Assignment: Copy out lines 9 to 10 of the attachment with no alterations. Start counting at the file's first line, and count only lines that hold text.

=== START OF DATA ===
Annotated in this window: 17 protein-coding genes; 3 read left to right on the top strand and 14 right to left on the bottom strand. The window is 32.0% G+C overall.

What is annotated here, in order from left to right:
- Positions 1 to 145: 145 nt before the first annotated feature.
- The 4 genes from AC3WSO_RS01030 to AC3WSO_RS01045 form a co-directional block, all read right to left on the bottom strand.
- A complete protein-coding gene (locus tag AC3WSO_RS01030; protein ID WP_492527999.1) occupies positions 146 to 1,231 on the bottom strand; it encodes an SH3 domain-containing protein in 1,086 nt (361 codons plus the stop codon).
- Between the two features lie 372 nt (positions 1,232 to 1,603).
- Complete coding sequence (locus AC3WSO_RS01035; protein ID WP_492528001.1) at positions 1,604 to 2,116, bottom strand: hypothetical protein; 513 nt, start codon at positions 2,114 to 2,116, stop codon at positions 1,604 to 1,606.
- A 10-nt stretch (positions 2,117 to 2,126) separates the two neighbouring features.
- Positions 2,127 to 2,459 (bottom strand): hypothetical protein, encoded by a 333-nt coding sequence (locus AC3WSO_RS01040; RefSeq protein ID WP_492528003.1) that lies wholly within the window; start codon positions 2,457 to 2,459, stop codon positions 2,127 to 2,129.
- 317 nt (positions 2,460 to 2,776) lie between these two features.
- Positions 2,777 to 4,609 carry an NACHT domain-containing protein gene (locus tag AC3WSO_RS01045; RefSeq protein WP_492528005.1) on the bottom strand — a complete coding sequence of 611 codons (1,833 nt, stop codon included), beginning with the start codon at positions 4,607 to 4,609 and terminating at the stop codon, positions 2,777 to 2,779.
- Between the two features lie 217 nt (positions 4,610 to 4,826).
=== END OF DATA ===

- Positions 2,127 to 2,459 (bottom strand): hypothetical protein, encoded by a 333-nt coding sequence (locus AC3WSO_RS01040; RefSeq protein ID WP_492528003.1) that lies wholly within the window; start codon positions 2,457 to 2,459, stop codon positions 2,127 to 2,129.
- 317 nt (positions 2,460 to 2,776) lie between these two features.